WordPress.com has come a long way since its early days of offering a simple way to get into blogging without having to worry about how to set up a self-hosted WordPress site.
I know some people use WordPress.com as a stepping stone to a self-hosted site. I did. I wanted to host my own site because I wanted to be free of restrictions. What that meant in those days (this is back in 2007) is that I could put Google Adsense adverts on my blog.
And I was attracted to the idea of getting to grips with how to do it at all – how to set up a database, how to set up the config file, and all the other bits that go to making a web site. It was nerve-wracking at first. I was afraid that everything I did would break the site and leave me lost in a maze.
It didn’t happen, but what I did get into were the twin notions of ‘optimisation’ and ‘security’.
Optimisation includes using keywords that accurately reflect what the site is about. That way, when someone searches in a search engine such as Google or Bing, your site is likely to be tagged because your keywords fit well with what the page on your site is about.
But optimisation also meant making the site fast to load. As search engine optimisation experts said – it didn’t matter how attractive your site looked, or how perfectly apt the keywords were, no one was going to hang around long enough to see your site if it took a long time to load.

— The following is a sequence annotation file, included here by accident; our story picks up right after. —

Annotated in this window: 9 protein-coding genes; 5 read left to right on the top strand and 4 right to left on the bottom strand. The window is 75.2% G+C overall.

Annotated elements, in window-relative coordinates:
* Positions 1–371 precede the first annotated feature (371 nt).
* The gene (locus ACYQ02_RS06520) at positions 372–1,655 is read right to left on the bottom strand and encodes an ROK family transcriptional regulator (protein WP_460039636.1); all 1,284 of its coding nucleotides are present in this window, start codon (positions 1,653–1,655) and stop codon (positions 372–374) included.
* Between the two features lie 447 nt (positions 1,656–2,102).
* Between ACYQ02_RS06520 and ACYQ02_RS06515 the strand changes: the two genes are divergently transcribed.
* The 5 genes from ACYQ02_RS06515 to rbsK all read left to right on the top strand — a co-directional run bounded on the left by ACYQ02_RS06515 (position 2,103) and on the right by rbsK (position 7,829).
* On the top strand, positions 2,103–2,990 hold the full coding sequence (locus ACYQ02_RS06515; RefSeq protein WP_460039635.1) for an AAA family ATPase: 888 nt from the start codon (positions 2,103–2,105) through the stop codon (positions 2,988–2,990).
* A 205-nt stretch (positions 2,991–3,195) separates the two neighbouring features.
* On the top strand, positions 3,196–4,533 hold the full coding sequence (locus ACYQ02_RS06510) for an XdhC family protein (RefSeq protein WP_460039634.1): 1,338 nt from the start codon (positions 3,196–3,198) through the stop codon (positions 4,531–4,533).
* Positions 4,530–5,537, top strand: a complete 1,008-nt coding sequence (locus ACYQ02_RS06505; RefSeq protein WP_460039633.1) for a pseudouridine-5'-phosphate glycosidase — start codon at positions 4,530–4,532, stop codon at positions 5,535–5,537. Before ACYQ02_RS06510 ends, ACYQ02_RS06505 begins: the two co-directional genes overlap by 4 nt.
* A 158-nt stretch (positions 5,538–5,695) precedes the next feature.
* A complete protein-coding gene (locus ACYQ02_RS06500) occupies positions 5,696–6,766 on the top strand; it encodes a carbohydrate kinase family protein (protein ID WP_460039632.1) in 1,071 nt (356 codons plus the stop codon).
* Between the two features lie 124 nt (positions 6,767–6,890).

Security meant long and complex login passwords, and it meant keeping themes and plugins up to date. I had to destroy one site when it got infected with a virus that I introduced when I tried out a theme from a dubious source.
I tried to clean up the infection but in the end I nuked the site. That meant first extracting the xml file with the text of the blog posts, then deleting the database, the themes, and the plugins, and starting from scratch.
Not something I would recommend, but I learned from it. One thing I learned was to put a security system in place to prevent it happening again.
Oh yes, and to take regular backups. And store at least one copy off-site.
Later, much later, I built a WooCommerce store. I didn’t have a product in mind, just the desire to build a store with WooCommerce. That’s another thing that has got easier over the years. The setup wizard is good and the explainer videos are excellent.